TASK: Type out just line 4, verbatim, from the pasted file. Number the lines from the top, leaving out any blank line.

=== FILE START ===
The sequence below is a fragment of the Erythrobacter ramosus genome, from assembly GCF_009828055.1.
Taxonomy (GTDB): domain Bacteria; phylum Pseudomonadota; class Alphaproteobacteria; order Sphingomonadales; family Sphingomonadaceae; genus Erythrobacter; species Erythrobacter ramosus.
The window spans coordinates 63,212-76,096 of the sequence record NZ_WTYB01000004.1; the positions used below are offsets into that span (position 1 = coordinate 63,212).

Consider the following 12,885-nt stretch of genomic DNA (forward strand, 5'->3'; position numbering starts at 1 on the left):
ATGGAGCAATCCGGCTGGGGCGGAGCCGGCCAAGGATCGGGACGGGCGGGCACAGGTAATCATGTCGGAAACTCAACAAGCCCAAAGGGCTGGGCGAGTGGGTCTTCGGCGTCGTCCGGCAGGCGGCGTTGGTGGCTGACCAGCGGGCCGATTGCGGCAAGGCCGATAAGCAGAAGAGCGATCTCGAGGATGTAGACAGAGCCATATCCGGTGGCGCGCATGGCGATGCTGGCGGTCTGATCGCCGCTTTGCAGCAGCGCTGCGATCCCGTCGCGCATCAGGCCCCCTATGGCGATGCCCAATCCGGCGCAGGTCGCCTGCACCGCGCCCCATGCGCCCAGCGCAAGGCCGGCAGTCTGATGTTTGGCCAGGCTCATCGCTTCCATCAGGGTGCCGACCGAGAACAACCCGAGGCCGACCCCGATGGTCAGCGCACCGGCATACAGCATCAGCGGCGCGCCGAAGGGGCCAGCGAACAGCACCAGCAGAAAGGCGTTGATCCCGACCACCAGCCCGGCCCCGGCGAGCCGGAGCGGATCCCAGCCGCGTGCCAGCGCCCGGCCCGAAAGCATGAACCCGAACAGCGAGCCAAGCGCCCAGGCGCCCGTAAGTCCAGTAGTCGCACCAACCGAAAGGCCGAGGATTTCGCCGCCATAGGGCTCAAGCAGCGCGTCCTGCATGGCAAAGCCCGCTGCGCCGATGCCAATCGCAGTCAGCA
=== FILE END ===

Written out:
Consider the following 12,885-nt stretch of genomic DNA (forward strand, 5'->3'; position numbering starts at 1 on the left):